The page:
The UK government will spend £392m ($476m) on the Midlands in a bid to boost investment in skills, connectivity and local growth in the region, Philip Hammond announced on 9 March.

The Chancellor unveiled the plan as he visited Dudley, which is under the West Midlands Combined Authority in headquartered, just a day after his 2017 Spring Budget.

"The Midlands Engine Strategy is an important milestone, setting out the concrete actions we are taking, where we are not only investing in what it does well but also tackling some of the long standing productivity barriers in the region including skills and connectivity," he said.

"The Midlands has enormous economic potential and as we lay the foundations of a stronger, fairer Britain outside the EU it is more important than ever that we now build on its existing strengths to make sure it fulfils it."

Hammond also promised to invest £20m in a flagship Midlands Skills Challenge, which will include providing additional work coaches, language training and testing innovative approaches to lifelong learning.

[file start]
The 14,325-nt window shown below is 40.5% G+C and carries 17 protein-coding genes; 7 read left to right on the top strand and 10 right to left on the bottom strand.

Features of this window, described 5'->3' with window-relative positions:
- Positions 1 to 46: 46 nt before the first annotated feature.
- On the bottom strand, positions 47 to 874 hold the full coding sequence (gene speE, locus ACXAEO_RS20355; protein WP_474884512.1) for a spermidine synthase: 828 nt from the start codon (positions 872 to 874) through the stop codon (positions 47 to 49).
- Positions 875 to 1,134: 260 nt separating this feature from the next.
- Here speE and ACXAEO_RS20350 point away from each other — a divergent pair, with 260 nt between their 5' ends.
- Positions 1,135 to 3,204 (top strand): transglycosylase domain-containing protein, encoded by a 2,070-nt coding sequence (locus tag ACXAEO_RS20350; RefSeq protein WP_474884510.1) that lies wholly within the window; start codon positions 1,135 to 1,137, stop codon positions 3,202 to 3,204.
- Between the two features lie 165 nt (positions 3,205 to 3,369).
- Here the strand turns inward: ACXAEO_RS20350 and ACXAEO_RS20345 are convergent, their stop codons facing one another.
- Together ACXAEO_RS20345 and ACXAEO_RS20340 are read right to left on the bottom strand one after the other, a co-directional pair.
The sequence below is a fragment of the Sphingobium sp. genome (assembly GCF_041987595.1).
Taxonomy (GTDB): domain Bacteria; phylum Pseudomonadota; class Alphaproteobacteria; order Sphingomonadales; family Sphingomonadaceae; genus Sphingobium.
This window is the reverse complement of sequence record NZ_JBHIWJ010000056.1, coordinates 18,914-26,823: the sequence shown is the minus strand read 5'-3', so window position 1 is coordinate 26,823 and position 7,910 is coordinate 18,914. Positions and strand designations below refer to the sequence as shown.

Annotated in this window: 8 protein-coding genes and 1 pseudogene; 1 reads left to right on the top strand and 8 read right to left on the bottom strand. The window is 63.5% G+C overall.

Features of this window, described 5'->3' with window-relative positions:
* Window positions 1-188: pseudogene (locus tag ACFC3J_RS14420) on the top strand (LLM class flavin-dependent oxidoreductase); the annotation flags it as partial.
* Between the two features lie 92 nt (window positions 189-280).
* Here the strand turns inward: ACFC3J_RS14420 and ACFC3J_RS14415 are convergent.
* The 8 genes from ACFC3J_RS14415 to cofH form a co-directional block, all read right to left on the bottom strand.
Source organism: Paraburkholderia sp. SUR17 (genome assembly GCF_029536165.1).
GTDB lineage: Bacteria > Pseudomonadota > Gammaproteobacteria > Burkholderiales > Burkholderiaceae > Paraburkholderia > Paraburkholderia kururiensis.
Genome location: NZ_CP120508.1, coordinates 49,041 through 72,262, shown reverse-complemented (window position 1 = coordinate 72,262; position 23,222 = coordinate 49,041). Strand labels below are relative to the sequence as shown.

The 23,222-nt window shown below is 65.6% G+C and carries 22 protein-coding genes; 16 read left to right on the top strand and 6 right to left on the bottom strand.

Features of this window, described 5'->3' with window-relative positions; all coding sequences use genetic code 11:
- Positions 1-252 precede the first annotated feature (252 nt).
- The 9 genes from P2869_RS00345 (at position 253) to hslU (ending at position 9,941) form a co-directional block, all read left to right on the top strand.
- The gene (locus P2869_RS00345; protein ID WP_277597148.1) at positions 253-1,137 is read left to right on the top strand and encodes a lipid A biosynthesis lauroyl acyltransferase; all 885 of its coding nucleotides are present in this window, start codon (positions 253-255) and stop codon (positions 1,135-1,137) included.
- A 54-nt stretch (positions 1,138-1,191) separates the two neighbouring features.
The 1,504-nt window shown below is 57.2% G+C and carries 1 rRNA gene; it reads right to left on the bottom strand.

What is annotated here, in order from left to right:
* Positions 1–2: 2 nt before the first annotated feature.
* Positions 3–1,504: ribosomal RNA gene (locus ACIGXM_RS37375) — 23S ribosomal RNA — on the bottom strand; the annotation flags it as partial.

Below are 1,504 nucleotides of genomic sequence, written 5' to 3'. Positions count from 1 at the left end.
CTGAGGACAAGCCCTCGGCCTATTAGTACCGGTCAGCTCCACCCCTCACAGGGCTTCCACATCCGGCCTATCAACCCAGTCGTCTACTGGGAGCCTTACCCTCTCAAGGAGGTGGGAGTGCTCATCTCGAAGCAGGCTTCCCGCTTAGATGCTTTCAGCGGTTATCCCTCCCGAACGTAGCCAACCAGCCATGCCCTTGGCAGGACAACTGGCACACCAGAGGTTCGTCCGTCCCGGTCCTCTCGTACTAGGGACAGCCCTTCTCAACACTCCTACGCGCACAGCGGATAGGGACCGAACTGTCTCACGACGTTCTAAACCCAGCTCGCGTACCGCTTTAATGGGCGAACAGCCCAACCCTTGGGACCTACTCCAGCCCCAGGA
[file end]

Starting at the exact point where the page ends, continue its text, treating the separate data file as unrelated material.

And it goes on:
Elsewhere, the Treasury has set aside an extra £4m to support the operation of the Midlands Engine Partnership – which brings together Local Enterprise Partnerships – over the next two years.

The announcement comes just two months before the West Midlands mayoral election in May. The Conservatives are hoping former John Lewis boss Andy Street can beat Labour candidate Siôn Simon.

Andy Street
Sion Simon
Andy Street (L) and Sion Simon

Four out of the seven constituent local authorities of the West Midlands Combined Authority are Labour-led. But the national opinion polls have Jeremy Corbyn's party up to 18 points behind the Conservatives.

Hammond, meanwhile, is facing a backlash over his Budget plan to raise National Insurance Contributions (NICs) for the self-employed.

The Chancellor wants to scrap class two NICs for self-employed workers from April 2018 and increase the main rate (class four) of NICs by 9% to 10%, with an additional 1% hike in April 2019.

The levy hike will cost more than 2.4 million self-employed workers £240 a year.

"Many of the 146,000 self-employed people in the West Midlands will see yesterday's Budget for what it is: an attack on the self-employed," Simon said.